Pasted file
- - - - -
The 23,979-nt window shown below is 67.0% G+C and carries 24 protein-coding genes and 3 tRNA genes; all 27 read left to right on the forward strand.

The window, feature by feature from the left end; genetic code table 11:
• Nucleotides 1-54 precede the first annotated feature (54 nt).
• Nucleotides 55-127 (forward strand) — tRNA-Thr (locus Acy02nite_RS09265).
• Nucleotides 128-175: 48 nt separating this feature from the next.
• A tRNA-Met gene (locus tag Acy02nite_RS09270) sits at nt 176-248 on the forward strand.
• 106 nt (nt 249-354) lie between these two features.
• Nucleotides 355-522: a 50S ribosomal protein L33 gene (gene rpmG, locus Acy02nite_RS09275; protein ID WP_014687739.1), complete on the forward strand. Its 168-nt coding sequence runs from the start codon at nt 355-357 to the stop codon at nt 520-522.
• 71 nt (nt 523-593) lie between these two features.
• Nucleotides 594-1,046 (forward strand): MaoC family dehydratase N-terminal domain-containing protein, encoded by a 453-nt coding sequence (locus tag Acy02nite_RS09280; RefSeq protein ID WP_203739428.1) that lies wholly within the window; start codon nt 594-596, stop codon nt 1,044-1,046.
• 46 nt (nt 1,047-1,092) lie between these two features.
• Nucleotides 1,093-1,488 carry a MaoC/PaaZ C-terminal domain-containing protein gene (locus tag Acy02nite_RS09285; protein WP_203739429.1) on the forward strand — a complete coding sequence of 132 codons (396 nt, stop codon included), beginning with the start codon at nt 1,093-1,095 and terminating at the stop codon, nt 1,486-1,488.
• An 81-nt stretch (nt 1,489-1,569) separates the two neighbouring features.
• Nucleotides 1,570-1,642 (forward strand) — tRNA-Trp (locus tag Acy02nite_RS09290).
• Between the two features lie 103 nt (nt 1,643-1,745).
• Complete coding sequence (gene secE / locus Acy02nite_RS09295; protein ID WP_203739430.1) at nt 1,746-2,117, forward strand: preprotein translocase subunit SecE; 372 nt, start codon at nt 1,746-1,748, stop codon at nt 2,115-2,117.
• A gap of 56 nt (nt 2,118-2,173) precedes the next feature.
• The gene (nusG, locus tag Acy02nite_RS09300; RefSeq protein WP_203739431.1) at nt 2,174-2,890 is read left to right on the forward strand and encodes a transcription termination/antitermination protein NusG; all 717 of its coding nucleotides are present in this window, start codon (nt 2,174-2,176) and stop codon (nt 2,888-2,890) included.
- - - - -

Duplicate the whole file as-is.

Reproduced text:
The 23,979-nt window shown below is 67.0% G+C and carries 24 protein-coding genes and 3 tRNA genes; all 27 read left to right on the forward strand.

The window, feature by feature from the left end; genetic code table 11:
• Nucleotides 1-54 precede the first annotated feature (54 nt).
• Nucleotides 55-127 (forward strand) — tRNA-Thr (locus Acy02nite_RS09265).
• Nucleotides 128-175: 48 nt separating this feature from the next.
• A tRNA-Met gene (locus tag Acy02nite_RS09270) sits at nt 176-248 on the forward strand.
• 106 nt (nt 249-354) lie between these two features.
• Nucleotides 355-522: a 50S ribosomal protein L33 gene (gene rpmG, locus Acy02nite_RS09275; protein ID WP_014687739.1), complete on the forward strand. Its 168-nt coding sequence runs from the start codon at nt 355-357 to the stop codon at nt 520-522.
• 71 nt (nt 523-593) lie between these two features.
• Nucleotides 594-1,046 (forward strand): MaoC family dehydratase N-terminal domain-containing protein, encoded by a 453-nt coding sequence (locus tag Acy02nite_RS09280; RefSeq protein ID WP_203739428.1) that lies wholly within the window; start codon nt 594-596, stop codon nt 1,044-1,046.
• 46 nt (nt 1,047-1,092) lie between these two features.
• Nucleotides 1,093-1,488 carry a MaoC/PaaZ C-terminal domain-containing protein gene (locus tag Acy02nite_RS09285; protein WP_203739429.1) on the forward strand — a complete coding sequence of 132 codons (396 nt, stop codon included), beginning with the start codon at nt 1,093-1,095 and terminating at the stop codon, nt 1,486-1,488.
• An 81-nt stretch (nt 1,489-1,569) separates the two neighbouring features.
• Nucleotides 1,570-1,642 (forward strand) — tRNA-Trp (locus tag Acy02nite_RS09290).
• Between the two features lie 103 nt (nt 1,643-1,745).
• Complete coding sequence (gene secE / locus Acy02nite_RS09295; protein ID WP_203739430.1) at nt 1,746-2,117, forward strand: preprotein translocase subunit SecE; 372 nt, start codon at nt 1,746-1,748, stop codon at nt 2,115-2,117.
• A gap of 56 nt (nt 2,118-2,173) precedes the next feature.
• The gene (nusG, locus tag Acy02nite_RS09300; RefSeq protein WP_203739431.1) at nt 2,174-2,890 is read left to right on the forward strand and encodes a transcription termination/antitermination protein NusG; all 717 of its coding nucleotides are present in this window, start codon (nt 2,174-2,176) and stop codon (nt 2,888-2,890) included.